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CERN Is Looking At Microsoft Alternatives

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CERN is the home to the internet and also Higgs Boson, the ‘god’ particle. As we all know open source software is at the heart of all the scientific work that CERN does. It uses technologies like OpenStack and Kuberentes.

However, when it comes to user-facing applications that are used by scientists, researchers, and employees – they run on Microsoft technologies such as Windows, Skype and so on.

Microsoft offers a discount to academics and research organizations that brings the cost down as these organizations run hundreds, if not thousands of client machines. CERN has been using Microsoft technologies for over 20 years under a discount rate of being an academic institution”.

However, for some unknown reason, Microsoft decided to revoke CERN’s academic status, which means now Microsoft wants to be paid for each user running their software. That’s increasing the license costs by more than a factor of ten.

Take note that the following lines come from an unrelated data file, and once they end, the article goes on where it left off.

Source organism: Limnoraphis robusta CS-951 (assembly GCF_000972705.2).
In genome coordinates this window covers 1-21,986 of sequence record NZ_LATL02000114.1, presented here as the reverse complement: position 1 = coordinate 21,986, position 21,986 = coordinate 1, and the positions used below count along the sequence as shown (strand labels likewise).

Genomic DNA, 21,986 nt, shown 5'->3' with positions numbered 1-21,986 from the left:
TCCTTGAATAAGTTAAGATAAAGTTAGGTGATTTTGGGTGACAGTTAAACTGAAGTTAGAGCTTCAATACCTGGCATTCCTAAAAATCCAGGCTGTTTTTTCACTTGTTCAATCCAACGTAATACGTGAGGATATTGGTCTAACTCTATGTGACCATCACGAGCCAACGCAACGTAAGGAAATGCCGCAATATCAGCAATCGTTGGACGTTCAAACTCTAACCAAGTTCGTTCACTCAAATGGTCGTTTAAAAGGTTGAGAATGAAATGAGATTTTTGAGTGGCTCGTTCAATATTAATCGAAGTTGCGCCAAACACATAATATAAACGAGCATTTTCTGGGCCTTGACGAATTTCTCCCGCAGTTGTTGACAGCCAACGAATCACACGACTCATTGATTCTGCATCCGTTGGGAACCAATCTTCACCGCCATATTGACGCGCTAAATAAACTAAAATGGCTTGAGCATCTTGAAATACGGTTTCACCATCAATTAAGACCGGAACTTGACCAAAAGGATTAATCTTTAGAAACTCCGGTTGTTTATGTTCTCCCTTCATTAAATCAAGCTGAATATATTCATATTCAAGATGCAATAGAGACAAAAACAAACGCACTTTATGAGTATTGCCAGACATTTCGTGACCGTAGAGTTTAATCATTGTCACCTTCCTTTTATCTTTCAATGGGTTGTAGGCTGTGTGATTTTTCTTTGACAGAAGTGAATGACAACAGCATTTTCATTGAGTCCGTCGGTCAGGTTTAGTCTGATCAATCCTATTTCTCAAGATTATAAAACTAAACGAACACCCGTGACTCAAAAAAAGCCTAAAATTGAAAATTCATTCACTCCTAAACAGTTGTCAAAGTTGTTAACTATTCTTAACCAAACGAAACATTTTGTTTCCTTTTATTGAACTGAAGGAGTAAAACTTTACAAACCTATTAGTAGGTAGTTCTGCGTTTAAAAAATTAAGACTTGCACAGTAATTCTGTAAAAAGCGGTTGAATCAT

CERN has been looking at alternatives and started a program called MAlt (the Microsoft Alternatives project). The goal is to put CERN back in control of their software using open source technologies.

The core principles of MAlt include:

  • Deliver the same service to every category of CERN personnel
  • Avoid vendor lock-in to decrease risk and dependency
  • Keep hands on the data
  • Address the common use-cases

CERN is already piloting some alternatives to mail and skype. There are two potential outcomes of this move: 1) either Microsoft will restore CERN’s academic status or 2) CERN will manage to become independent of Microsoft. There are many European organizations that are already working on projects that help them move towards vendor-neutral open source technologies.

While CERN may find it easy to find Higgs Boson using Open Source, desktop-centric solutions can be as challenging as it is to find the secret of our universe.

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Swapnil Bhartiya
I have more than 12 years of experience covering Enterprise Open Source, Cloud, Containers, IoT, Machine Learning and general tech. My stories cover a very broad spectrum - traditional Linux, data center and Free Software to contemporary emerging technologies like 'serverless'. Widely Read: My stories have appeared in a multitude of leading publications including CIO, InfoWorld, Network World, The New Stack, Linux Pro Magazine, ADMIN Magazine, HPE Insights, Raspberry Pi Geek Magazine, SweetCode, Linux For You, Electronics For You and more.